A few weeks ago, I used a graphic to show the four dimensions of federal accountability, each of which has a range of options. I then used this graphic to show the consensus for preserving NCLB testing.
Here I used it to show how eleven major ESEA reauthorization proposals address the other dimensions (remember, minimum federal accountability is on the left; maximum on the right). The total picture is as confusing as subway map.
But when broken down, the graphic reveals three distinct approaches, one of which offers the best chance at reauthorization.
Several proposals that appeared in the testing-alone graphic do not appear here because they didn’t take clear positions on the dimensions beyond testing. Of those remaining, four embrace what I call Federal Prescription. Their underlying logic is: If we want states, districts, and schools to get better results, the feds must tell them what to do.
NCLB is current law and represents the most expansive federal role on the table. It mandates and specifies performance targets (100 percent proficiency, Adequate Yearly Progress, etc.); creates mandatory, specified performance categories (“in need of improvement,” “restructuring,” etc.); and spells out the activities required for struggling schools.
The plan offered by House Democrats was similar. It would’ve required states to set performance targets for all students. States would’ve been required to identify “schools in need of support” and “high-priority schools,” and the interventions for both would’ve been prescribed. Although the waivers provided more flexibility, states still had to develop an array of targets; identify (federally defined) priority, focus, and reward schools; and follow a prescribed set of interventions.
The Ed Trust proposal would also require achievement targets for districts, schools, and student subgroups. It would require state accountability systems to designate schools and districts based on their performance against these targets (so there would be a bit more flexibility than NCLB or waivers). It would give states considerably more leeway over interventions, but the federal government would still play a prominent role: the education secretary would approve state plans, enforce implementation, and “take action” if goals weren’t met.
On the other end of the spectra are the plans that believe the federal government should make information publicly available and then hand back everything else to the states. This is federal accountability through transparency.
Though Alexander “A” and “B” differ on testing, they are the same in the other aspects. Thelanguage has no requirements for performance targets. States would have to identify schools needing improvement, but there are no requirements for how those schools would be identified or how many there would be—and there are no other required categories. The education secretary would be prohibited from influencing these decisions. States would have to do something with struggling schools, but such decisions would be theirs alone.
The House bill also requires no performance targets and allows states to make all intervention decisions. It requires only one category of schools. Politics K-12 wrote, “It pretty much lets states do what they want on accountability.”
The Foundation for Excellence in Education proposal is very similar. It doesn’t mention performance targets. It has no requirement for designations (it supports allowing states to categorize), though it implies that states would designate some low-performing schools. States would have full control over interventions. It would prohibit the education secretary from influencing accountability systems.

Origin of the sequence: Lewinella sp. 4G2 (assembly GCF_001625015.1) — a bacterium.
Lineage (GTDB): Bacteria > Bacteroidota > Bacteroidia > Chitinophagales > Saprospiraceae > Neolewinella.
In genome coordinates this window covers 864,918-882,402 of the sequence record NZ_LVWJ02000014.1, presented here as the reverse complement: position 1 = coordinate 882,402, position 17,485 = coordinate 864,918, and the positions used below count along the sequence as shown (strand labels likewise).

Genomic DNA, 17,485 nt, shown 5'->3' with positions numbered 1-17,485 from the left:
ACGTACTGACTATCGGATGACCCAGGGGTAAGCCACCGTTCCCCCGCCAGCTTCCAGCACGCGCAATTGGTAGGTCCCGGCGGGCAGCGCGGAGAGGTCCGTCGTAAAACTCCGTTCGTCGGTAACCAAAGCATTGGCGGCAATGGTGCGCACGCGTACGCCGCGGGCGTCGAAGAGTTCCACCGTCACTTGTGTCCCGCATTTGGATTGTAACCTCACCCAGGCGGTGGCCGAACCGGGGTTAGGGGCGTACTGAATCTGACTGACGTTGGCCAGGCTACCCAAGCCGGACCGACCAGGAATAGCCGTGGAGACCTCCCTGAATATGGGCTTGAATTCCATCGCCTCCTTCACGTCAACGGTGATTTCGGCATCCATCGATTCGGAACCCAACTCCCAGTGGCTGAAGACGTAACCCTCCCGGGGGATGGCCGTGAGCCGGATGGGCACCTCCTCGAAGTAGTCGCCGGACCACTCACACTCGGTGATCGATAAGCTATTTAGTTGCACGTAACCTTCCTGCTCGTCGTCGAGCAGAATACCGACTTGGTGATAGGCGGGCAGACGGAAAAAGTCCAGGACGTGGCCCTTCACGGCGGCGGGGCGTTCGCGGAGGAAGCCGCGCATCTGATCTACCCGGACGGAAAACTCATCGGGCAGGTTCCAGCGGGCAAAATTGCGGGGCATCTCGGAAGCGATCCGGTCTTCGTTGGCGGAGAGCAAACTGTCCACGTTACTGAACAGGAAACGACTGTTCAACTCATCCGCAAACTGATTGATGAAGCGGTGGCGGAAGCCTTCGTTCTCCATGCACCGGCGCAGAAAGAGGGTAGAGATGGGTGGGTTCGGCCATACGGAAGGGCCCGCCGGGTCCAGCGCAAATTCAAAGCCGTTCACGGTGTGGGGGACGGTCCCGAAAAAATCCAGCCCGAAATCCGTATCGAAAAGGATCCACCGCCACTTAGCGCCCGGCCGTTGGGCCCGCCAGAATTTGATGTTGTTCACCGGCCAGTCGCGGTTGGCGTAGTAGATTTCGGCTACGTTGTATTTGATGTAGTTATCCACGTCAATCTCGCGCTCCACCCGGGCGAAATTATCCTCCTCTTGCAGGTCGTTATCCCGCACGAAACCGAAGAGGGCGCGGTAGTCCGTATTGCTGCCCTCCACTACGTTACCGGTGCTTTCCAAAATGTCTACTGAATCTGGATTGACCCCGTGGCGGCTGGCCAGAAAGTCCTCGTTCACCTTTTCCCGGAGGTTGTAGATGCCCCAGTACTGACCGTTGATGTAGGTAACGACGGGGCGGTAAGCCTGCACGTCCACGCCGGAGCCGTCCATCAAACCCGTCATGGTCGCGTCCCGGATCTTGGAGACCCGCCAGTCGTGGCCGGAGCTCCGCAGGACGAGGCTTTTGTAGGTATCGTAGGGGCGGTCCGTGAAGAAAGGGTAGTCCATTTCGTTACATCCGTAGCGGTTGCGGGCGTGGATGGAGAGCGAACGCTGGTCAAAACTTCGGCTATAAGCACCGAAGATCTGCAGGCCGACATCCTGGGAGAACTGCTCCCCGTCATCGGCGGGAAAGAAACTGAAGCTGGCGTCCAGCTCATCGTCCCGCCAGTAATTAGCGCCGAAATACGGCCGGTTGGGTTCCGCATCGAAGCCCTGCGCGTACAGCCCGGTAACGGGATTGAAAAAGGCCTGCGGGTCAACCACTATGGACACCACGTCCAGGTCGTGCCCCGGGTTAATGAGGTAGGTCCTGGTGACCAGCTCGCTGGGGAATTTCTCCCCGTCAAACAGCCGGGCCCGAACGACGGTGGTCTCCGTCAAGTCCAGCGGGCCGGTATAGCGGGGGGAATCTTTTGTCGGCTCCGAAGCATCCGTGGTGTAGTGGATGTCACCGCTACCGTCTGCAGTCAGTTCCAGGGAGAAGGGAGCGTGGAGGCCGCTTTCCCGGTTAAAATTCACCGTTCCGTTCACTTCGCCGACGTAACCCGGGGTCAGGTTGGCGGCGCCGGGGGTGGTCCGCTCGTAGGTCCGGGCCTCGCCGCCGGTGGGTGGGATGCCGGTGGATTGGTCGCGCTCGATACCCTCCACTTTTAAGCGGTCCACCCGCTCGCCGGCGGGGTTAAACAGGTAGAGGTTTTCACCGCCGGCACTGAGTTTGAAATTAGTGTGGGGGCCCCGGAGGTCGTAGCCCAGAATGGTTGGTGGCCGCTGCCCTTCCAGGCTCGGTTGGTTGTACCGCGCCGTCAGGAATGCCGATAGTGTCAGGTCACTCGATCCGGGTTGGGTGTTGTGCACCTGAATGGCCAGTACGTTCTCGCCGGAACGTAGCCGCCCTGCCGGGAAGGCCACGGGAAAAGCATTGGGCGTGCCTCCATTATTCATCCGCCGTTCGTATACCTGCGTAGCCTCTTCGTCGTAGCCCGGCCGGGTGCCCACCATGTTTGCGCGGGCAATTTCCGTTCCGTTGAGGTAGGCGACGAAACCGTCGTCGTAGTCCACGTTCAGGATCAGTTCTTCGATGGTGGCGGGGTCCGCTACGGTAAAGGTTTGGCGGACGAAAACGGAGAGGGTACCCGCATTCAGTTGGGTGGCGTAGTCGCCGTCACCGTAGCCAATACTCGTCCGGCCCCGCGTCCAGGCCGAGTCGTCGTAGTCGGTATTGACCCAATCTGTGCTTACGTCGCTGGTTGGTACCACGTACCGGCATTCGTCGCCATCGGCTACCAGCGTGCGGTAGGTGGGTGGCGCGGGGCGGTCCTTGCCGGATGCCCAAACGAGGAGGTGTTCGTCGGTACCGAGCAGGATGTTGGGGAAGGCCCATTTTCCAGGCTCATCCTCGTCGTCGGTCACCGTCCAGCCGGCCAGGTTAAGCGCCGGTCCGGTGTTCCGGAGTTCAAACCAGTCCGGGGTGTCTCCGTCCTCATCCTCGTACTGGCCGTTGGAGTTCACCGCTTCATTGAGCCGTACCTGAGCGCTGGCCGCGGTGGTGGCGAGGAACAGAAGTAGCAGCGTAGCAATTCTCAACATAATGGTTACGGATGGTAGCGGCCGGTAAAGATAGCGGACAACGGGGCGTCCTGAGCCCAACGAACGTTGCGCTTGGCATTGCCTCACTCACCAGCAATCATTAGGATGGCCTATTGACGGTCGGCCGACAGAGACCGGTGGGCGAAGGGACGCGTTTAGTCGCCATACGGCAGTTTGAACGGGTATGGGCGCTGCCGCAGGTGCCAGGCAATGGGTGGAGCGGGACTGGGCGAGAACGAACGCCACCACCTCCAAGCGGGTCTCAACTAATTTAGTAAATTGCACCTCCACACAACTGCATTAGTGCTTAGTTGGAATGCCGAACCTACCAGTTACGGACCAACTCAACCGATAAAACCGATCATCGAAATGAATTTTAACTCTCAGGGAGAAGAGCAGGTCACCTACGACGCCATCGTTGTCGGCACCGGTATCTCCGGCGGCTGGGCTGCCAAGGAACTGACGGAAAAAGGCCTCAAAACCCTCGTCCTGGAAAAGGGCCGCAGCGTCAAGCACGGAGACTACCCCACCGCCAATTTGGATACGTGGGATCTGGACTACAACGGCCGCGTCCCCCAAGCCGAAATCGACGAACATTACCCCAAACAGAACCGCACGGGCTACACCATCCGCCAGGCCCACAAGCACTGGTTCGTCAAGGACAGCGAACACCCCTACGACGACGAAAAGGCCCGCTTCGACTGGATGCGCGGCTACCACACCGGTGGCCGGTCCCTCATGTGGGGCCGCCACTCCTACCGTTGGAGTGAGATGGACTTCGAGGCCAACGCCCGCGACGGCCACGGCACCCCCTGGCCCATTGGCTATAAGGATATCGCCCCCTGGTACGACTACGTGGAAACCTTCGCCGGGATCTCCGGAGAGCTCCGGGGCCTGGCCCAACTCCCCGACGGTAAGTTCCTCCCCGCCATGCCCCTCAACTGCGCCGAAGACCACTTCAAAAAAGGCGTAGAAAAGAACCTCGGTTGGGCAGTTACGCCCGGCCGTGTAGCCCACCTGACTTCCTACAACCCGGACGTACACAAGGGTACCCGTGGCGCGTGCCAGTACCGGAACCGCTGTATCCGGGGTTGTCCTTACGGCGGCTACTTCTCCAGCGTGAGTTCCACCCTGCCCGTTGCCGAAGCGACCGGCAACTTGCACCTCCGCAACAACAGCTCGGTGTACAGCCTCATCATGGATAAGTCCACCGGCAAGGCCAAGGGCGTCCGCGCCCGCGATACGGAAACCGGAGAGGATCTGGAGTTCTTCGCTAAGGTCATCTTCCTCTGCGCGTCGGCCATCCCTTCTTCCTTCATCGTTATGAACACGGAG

Accountability for Results
The best chance for ESEA reauthorization can be found in the approach taken by the nation’s governors, legislatures, and state superintendents. Their proposals, which I have labeled Accountability for Results, hew to one of the key principles of management and leadership—and the heart of the charter school bargain: Set clear goals and give people the freedom to reach them.
States would set performance targets but then have wide latitude in designing school categories and interventions. In other words, tight on ends, loose on means.
The NGA/NCSL proposal would require short- and long-term goals at the state and student subgroup level. It would require annual determinations for district and school progress toward meeting those goals. It would require interventions for underperformance. It would prohibit the education secretary from controlling these state systems. Similarly, CCSSO’s proposal would require performance targets and annual school and district determinations. It would also require interventions (and rewards), but it would leave the details up to the states.
The Bush Institute recommends the same approach. It would require statewide and gap-closing goals that are then translated into performance targets for districts, schools, and student subgroups. It would require designations related to reaching and not reaching targets. Interventions would be required, but the details would be up to the states.
It’s essential to underscore that the very state leaders who will be responsible for leading the post-NCLB era are the ones recommending Accountability for Results. Moreover, this compromise keeps faith with those demanding we give K–12 authority back to the states and those demanding we continue protecting disadvantaged kids. It would merely require the Right to agree to include explicit performance targets and the Left to agree to give states greater flexibility in tackling challenges.
Important details would still need to be worked out (e.g., the role of the education secretary in approving state plans, the consequences for a state’s failure to improve results).
But state leaders may have shown us the path to reauthorization.
This post originally appeared on the Fordham Institute’s Flypaper blog.